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2004 Forester XT
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109 Posts
Discussion Starter #1 (Edited)
NEED HELP WITH OIL COOLER

Here's the deal. i have a worked long block, 1000cc rc injectors, turbo sx fuel rails, wbr fmic, turbo xs 3" inlet, dom 4xtr turbo, kstech 73mm cai, cobb tbe, dc headers, and some other odds and ends. I am going to be running high boost on e85 and possibly race gas so im sure the temps are going to get hot. I WAS WONDERING IF AN TOP MOUNT OIL COOLER IS WORTH INSTALLING SINCE I ALREADY HAVE IT. I NEVER SEEM TO SEE ANYONE RUNNING OIL COOLERS ON SUBARU'S SO DIDNT KNOW IF IT WAS BECAUSE ITS NOT NEEDED OR WHAT? IF YOU COULD TELL ME WHAT THE ADVANAGES AND THE DISADVANTAGES ARE OF RUNNING ONE.
THANKS IN ADVANCE
 

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05 FXT
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1,540 Posts
If you're just drag racing w/ it or messing around on the street occassionally I probably won't bother.

If you plan on taking it road racing or time attack, then I'd 100% do it.

There's quite a bit of thermal mass in to the complete engine/coolant system and oil itself has quite a bit. For just drag passes or the occassional hard pull, it won't be enough to heat soak it. If you're on the track (as in road racing) and constantly pounding heat into it, then you will heat soak it, and once it gets above a certain temp, you're certainly asking for a spun rod bearing.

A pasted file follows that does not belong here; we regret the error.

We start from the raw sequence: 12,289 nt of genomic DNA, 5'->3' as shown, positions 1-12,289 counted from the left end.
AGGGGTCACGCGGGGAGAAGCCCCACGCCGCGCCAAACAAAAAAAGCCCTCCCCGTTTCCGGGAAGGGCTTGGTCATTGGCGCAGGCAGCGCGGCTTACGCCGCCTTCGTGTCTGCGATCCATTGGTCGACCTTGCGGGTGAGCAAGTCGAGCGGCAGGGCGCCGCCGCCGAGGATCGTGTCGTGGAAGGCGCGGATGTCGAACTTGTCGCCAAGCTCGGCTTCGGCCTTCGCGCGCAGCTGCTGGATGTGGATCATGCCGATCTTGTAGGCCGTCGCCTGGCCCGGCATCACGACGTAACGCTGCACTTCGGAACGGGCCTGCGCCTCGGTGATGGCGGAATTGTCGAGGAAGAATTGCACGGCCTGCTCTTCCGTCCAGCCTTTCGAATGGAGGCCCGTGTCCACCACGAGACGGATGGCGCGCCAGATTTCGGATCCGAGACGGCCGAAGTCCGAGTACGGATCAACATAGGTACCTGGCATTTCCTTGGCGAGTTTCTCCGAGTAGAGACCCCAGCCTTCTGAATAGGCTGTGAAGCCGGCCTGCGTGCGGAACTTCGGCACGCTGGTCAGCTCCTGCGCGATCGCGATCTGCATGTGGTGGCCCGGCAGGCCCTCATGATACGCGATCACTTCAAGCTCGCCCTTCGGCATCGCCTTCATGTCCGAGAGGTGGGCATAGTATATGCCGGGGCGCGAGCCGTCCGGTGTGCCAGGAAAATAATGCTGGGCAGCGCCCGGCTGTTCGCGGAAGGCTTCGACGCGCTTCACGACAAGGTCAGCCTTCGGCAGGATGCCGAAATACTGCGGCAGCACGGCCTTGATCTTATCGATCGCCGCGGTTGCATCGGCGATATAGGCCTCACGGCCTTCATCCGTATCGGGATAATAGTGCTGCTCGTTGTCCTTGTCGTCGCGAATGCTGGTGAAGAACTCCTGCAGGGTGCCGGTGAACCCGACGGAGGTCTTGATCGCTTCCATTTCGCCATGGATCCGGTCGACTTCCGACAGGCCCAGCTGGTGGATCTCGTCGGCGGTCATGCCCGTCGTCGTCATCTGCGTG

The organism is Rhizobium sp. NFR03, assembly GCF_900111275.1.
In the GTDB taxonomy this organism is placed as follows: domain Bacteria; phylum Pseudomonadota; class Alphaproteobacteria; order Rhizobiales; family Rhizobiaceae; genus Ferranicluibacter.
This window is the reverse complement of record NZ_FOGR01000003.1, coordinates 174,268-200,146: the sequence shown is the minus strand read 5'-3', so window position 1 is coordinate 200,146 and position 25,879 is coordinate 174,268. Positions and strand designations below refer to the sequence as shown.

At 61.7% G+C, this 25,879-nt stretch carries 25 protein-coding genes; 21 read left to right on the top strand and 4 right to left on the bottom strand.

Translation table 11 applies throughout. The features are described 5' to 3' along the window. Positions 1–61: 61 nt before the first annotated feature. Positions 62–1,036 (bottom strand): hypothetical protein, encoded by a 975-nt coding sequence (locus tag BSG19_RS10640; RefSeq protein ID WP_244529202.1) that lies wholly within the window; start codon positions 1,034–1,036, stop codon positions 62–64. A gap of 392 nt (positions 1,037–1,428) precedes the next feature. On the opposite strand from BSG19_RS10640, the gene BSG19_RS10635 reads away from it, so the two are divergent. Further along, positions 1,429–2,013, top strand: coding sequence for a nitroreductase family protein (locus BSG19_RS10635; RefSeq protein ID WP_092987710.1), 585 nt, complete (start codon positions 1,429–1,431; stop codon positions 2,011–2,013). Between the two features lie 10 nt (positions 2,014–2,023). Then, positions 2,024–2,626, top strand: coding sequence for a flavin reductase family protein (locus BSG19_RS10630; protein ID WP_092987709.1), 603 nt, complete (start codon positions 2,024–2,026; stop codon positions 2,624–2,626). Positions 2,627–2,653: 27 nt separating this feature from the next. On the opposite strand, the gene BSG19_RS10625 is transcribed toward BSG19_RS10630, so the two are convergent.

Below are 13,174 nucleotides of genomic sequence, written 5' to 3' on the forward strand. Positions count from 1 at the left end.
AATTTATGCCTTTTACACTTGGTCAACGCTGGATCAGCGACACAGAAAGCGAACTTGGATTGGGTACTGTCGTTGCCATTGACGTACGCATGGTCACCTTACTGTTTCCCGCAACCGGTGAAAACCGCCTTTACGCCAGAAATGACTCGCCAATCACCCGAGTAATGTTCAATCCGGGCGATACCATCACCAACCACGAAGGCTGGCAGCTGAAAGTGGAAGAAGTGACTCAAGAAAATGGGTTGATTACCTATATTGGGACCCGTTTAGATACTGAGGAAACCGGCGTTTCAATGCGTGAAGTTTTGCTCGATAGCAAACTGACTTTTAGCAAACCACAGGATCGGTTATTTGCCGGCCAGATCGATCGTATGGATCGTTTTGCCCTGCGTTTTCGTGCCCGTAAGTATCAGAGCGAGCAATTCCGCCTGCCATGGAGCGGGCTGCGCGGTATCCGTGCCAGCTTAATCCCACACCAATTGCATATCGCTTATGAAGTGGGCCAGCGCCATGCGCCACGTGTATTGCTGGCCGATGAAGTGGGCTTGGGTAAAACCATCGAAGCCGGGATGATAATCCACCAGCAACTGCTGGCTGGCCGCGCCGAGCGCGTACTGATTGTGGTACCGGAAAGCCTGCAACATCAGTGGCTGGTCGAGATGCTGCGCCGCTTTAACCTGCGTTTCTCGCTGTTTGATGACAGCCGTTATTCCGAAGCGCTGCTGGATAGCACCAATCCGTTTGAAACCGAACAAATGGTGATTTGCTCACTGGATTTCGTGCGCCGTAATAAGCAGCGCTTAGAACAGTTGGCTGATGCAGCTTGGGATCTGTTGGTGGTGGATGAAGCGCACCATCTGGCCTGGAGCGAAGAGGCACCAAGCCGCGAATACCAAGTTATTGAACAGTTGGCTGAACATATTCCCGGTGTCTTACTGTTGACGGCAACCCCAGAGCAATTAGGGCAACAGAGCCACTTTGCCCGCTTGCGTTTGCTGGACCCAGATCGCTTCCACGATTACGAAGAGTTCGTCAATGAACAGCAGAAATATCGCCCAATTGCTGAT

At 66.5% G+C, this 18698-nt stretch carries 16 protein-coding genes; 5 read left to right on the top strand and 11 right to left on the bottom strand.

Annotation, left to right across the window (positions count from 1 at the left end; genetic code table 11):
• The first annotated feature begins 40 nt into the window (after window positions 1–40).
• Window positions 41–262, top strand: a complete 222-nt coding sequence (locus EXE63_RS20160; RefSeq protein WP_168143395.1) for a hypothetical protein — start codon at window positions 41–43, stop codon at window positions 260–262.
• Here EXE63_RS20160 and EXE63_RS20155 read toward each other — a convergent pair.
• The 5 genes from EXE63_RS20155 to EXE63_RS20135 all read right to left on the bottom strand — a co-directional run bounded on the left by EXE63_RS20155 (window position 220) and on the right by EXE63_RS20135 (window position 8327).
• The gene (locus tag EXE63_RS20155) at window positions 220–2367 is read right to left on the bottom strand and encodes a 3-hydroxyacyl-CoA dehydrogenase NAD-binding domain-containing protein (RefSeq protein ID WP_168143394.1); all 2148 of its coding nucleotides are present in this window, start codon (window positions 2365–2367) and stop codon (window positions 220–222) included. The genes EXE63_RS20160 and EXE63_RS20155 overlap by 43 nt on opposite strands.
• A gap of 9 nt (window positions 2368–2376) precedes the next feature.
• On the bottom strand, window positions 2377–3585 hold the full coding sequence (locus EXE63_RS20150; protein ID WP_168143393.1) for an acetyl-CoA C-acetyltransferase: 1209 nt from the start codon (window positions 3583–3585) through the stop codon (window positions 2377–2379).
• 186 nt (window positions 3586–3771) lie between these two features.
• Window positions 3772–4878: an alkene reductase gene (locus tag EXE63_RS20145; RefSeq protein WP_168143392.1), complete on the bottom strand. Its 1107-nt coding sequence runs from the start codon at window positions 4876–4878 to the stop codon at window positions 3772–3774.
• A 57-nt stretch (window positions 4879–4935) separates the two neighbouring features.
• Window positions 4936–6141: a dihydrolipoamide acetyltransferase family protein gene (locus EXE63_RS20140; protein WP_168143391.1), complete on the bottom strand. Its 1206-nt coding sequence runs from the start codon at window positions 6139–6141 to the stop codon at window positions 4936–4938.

Reasons for not doing it? Well, oil does need to be up to temp, so extra cooling can hurt you if you're not running an oil thermostat as well to control flow through the cooler. Doing an oil cooler can become awfully expensive as well. Sure they're cheap, but by the time you do all the hoses and fittings, it adds up fairly fast. And last and the biggest reason for me, it's a ton more plumbing to develop a leak.

So in summary, really depends on your usage of the vehicle. Other consideration you could have is an aftermarket oil pan. The extra capacity will give you some more oil to heat up before things go bad.
 

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2007 Forester XT Sport
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403 Posts
You rarely see them for several reasons.

1. Its not a part that makes you any faster. Many people have the short sighted mindset that if it doesn't make you faster, its a waste of money.

2. A good one isnt cheap. A decent one can be fairly cheap, like the mishimoto that I did a group buy on, but those have no thermostat, but are cheap enough to buy a thermostat and STILL be cheap :)

3. Its not a cake easy simple install. Its not hard, but for some reason it scares people away.

4. There are only 2 top mount oil cooler kits, they are both $$$$$
 

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2008 GRB 20th anniversary 6 MT
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6,570 Posts